“Even as we become more technology-centric, technology still remains one of the least thought-through aspects of program handover.” – Project Balance’s Stacey Berlow
Your application may have launched without a hitch (congratulations!) and you might have implemented your program successfully, as well (good work!), but it always bears repeating: Your job is not done.
When dealing with any mobile application, just as with paper-based programs, there will always be updates required and maintenance to perform. Tackling these requirements is made easier by understanding the different types of maintenance you may need to carry out.
Type #1: Corrective
This is the easy one that everyone thinks of first: Something breaks in your app and you need to fix it. It is funny how often the need for this is overlooked and the assumption is made that once applications have gone through the QA process that they cannot break. Trust us when we say that you do not want to make this assumption.
Be sure to allocate adequate time and funds to cover at least the first few weeks (and hopefully months) of the program. Different issues with pop from edge cases you might not have had time to account for in QA.
Ensuring that users have a way to notify the team of these issues is also often overlooked. There should be a prominent flow within the application and available contact outside the application that allow them to report any issues they face.
Type #2: Adaptive
The second type of maintenance is required when a component outside the application changes and affects the user experience. For instance, an operating system update to a mobile device might require you to update certain aspects of your app for security purposes or even just to operate properly.
Another version of adaptive maintenance is required when information used within your app changes. A country or district map might be changed or data you use in a lookup table might need to be refreshed.
Whether it’s an update to the platform hosting your application or the information within it, things outside your control will change, and you will need to account for them. Keep track of what they might be so you aren’t caught off guard.
Type #3: Preventive
This type of maintenance focuses on avoiding potential hiccups down the road. That can mean you know what issues might come (see above) and are planning ahead for them. Or if you really know what you’re doing, you can set your program up to detect potential faults in your app before you even notice them.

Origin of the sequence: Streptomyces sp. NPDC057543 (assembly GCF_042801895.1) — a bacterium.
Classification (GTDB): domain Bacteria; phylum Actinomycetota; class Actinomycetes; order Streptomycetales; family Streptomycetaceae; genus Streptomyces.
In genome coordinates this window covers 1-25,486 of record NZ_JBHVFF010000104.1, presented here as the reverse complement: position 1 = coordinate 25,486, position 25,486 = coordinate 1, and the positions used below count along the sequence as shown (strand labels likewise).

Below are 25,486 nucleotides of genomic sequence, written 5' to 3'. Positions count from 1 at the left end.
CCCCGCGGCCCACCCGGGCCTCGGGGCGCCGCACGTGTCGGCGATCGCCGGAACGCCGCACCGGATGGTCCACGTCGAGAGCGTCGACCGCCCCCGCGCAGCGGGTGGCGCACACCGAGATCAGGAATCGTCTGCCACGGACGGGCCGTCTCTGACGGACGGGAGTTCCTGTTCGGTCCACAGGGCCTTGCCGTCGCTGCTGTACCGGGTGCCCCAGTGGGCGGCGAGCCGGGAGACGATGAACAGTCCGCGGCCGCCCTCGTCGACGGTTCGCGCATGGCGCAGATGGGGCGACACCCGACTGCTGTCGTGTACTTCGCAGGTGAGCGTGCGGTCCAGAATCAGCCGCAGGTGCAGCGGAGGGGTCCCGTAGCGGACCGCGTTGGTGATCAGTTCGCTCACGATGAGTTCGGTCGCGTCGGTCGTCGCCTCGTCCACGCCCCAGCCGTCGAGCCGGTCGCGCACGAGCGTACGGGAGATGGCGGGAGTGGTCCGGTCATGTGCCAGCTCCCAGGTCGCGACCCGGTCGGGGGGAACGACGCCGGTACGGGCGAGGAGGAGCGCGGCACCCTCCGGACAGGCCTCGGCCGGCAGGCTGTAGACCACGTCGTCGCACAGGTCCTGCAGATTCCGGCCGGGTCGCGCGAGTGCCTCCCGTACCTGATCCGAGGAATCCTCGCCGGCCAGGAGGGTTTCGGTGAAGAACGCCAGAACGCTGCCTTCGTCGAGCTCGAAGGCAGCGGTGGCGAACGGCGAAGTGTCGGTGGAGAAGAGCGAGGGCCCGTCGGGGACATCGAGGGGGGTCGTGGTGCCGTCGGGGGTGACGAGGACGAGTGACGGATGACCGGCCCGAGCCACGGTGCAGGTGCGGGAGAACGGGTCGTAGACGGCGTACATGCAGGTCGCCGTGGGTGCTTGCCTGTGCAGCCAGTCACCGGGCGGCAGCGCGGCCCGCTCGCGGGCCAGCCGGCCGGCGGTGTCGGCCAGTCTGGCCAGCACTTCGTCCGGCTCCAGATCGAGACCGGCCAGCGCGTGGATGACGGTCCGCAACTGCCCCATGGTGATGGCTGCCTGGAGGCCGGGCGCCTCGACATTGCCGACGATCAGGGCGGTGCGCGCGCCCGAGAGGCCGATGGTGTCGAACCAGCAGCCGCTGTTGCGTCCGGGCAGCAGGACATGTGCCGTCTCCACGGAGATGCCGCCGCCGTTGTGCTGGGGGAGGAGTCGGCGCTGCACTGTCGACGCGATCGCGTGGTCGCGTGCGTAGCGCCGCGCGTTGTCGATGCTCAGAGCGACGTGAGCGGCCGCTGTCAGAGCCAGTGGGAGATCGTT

Preventive maintenance can be a server update to handle an expected traffic increase in the future or just regular monitoring of performance. In essence, it’s recognizing that things will change and the more you prepare for those changes now, the less of an effect they will have on your application down the road.
Type #4: Perfective
Perfective maintenance is the time spent enhancing the experience of your app. Development and systems staff spend about half their time working on maintenance issues. Half of that time is spent on perfective maintenance.
These enhancements might be features you wanted to include from launch but didn’t have time or resources for. They are also often borne out of the recommendations of users and beneficiaries you didn’t have a chance to consult at the beginning of your project. Wherever you find them, make sure you list and prioritize these updates in an enhancement list.
Maintenance is often an afterthought and ends up being a major drain on resources if not planned for. Understanding the different types of maintenance that will crop up should help you to plan ahead for each one:
- Corrective: Set up feedback mechanisms for users to report bugs.
- Adaptive: Keep track of the platforms and outside data sources whose updates might disrupt your app experience.
- Preventive: Understand how the number of users or locations your app is being used will require different updates to ensure continued performance.
- Perfective: Record user recommendations and other potential updates to your app with an enhancement list.
There are many more considerations for each type of maintenance, but the first step is putting a name to them. Understand the different approaches and have a plan in place for each requirement. It will be a learning process for your team – understanding how to spot bugs or who is most capable of handling each type of issue – but it will save you valuable time and energy in the long run.